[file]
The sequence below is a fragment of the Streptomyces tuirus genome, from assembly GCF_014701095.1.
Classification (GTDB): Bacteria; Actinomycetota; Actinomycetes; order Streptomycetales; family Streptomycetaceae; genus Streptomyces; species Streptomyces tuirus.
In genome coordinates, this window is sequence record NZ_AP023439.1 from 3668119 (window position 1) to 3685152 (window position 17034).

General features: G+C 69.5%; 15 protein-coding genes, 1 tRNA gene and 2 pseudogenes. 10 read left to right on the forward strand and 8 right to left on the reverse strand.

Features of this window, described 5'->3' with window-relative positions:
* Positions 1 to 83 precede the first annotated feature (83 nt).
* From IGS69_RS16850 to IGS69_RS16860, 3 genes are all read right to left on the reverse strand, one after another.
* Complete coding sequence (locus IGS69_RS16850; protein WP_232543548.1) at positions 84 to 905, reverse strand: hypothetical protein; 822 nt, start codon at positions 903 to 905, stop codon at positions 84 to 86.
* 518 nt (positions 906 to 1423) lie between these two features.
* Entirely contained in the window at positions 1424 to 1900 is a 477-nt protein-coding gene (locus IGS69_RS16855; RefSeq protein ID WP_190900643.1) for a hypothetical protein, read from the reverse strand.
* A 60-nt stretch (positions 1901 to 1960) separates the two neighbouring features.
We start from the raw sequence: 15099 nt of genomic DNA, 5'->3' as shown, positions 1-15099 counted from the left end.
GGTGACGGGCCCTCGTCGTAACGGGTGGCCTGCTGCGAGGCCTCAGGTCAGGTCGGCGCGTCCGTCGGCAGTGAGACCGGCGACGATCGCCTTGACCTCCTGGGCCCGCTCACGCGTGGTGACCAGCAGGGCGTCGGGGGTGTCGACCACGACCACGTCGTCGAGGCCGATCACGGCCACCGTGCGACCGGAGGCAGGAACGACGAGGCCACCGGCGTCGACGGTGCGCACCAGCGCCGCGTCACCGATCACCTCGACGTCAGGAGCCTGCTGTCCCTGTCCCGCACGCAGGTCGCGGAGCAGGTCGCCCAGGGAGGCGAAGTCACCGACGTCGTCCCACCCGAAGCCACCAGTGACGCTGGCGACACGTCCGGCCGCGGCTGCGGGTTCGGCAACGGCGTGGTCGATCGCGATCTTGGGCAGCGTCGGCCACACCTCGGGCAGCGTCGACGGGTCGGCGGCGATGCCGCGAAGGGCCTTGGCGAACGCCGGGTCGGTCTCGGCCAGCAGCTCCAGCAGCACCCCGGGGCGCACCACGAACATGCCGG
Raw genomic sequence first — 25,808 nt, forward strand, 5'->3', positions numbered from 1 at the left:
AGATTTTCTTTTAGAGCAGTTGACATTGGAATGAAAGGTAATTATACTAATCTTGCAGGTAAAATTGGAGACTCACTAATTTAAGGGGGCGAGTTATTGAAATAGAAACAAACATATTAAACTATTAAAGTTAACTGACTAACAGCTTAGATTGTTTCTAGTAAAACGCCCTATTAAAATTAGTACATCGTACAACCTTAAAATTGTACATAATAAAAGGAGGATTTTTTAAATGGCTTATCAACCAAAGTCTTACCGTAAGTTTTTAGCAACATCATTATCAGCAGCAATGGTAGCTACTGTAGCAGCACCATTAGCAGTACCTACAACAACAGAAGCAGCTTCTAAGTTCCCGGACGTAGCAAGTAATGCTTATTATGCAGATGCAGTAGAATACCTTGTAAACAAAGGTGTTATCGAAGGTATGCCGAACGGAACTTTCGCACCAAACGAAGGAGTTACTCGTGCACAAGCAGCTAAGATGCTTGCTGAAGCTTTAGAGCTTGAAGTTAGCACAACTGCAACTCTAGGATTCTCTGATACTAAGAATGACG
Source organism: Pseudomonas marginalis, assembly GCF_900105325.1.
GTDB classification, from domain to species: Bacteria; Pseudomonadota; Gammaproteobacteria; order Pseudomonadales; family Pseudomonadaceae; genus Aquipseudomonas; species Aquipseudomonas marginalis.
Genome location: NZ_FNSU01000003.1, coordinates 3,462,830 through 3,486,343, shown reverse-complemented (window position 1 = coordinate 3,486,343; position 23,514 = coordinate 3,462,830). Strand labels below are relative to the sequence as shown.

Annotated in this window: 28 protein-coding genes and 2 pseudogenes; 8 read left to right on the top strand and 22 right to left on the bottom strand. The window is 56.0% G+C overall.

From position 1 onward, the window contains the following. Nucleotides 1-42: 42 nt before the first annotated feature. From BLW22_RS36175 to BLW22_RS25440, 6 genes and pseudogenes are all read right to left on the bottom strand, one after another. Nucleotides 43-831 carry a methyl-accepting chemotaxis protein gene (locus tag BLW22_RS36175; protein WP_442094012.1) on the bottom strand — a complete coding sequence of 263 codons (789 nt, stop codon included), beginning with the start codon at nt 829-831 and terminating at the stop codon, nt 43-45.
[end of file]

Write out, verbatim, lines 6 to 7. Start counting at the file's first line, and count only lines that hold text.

* Positions 1 to 83 precede the first annotated feature (83 nt).
* From IGS69_RS16850 to IGS69_RS16860, 3 genes are all read right to left on the reverse strand, one after another.